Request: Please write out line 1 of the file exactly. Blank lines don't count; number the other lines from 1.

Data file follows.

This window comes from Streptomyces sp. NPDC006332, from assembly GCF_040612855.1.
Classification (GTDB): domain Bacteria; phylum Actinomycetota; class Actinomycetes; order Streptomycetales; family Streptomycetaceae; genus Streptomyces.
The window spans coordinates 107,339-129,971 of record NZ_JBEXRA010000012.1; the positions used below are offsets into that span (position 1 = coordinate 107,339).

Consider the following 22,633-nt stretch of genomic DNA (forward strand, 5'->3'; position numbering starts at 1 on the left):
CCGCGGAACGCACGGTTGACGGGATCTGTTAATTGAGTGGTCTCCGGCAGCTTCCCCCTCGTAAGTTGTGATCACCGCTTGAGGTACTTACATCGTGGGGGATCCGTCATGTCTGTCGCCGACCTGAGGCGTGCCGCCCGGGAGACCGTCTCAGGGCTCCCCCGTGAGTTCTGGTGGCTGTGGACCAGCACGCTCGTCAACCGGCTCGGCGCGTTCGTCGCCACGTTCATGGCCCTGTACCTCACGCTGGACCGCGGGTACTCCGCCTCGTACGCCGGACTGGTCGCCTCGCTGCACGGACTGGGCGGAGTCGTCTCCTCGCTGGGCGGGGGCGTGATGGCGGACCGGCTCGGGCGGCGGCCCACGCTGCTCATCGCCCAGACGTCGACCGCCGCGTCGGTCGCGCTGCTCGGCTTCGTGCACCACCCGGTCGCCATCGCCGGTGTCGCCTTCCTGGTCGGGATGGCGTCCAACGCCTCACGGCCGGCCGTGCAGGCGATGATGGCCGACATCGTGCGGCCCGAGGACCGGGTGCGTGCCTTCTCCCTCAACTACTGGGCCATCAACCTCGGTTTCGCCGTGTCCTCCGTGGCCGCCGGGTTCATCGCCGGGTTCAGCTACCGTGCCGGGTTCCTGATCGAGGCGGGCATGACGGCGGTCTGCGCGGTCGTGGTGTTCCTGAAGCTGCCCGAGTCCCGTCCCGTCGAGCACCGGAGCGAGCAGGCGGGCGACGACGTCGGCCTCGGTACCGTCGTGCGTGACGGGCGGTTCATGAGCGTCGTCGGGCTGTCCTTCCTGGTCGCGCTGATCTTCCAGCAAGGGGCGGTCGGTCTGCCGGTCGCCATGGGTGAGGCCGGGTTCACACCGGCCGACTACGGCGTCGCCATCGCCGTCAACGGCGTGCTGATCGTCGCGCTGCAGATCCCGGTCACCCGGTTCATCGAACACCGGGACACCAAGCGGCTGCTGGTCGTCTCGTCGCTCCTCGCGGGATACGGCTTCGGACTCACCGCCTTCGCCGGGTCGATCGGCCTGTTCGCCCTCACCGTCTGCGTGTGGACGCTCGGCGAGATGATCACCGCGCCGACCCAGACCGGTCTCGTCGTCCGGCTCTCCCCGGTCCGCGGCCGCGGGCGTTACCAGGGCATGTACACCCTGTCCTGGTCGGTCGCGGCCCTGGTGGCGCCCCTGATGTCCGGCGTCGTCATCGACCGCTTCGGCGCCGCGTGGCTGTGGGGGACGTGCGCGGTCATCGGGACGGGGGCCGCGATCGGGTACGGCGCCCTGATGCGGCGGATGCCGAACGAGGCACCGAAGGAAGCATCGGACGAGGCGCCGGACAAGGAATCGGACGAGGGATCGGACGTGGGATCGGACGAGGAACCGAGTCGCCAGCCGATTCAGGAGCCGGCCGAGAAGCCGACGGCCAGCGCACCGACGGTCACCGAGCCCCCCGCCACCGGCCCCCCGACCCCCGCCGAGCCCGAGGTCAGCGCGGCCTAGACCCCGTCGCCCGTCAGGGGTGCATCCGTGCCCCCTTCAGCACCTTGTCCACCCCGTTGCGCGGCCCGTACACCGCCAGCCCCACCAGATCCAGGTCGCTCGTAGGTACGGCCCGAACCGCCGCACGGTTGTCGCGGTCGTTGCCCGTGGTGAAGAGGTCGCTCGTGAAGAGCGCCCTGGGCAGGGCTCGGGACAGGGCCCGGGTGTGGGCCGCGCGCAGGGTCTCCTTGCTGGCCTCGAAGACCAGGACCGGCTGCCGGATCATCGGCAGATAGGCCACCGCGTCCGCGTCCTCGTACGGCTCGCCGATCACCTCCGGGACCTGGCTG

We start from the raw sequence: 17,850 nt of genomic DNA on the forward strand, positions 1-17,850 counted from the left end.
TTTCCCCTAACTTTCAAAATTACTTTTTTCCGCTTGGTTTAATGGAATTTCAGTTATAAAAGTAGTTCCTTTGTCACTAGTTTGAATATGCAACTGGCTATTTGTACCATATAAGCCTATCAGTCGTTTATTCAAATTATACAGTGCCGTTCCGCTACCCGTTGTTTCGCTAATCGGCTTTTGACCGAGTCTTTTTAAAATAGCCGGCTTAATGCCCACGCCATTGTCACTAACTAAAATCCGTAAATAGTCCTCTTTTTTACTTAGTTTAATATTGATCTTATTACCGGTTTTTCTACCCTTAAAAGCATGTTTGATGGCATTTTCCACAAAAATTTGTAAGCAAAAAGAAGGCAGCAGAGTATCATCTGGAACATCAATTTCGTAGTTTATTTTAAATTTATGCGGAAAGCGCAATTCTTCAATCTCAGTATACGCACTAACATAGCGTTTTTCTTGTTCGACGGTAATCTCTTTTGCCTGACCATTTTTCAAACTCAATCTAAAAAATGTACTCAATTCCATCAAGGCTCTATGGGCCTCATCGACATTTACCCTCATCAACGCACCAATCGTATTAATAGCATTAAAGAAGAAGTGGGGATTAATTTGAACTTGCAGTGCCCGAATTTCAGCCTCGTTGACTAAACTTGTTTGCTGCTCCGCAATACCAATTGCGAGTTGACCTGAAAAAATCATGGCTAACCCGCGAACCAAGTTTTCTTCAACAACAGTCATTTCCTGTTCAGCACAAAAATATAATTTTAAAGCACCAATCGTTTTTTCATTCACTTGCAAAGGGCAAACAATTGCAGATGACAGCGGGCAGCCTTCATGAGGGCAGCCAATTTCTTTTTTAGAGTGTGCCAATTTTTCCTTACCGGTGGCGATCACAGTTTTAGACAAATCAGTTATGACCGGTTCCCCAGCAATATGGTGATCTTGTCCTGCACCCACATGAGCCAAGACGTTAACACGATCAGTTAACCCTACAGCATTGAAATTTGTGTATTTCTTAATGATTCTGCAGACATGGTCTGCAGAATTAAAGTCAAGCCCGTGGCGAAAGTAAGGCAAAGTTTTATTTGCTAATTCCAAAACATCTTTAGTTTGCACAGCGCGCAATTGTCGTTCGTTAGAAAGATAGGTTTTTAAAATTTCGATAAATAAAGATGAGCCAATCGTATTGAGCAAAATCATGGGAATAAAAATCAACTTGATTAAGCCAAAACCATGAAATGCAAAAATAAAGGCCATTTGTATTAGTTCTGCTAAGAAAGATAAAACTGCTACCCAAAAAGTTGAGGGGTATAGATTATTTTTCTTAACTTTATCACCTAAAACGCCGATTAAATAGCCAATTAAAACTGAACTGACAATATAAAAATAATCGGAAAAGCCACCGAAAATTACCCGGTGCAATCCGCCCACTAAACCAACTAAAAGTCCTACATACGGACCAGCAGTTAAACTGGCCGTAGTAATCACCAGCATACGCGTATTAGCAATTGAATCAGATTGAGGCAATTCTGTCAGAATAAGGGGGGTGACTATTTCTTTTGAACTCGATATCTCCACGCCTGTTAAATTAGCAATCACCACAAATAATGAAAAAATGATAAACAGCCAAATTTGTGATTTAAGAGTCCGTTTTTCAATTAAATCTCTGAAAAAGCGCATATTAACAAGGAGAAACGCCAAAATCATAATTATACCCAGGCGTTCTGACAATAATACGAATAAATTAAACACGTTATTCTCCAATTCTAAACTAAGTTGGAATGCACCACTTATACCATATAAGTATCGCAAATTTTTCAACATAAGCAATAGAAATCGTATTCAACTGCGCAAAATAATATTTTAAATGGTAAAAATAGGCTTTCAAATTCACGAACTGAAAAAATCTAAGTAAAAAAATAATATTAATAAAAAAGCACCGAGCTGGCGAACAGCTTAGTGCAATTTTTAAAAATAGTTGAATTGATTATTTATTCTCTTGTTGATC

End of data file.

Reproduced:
This window comes from Streptomyces sp. NPDC006332, from assembly GCF_040612855.1.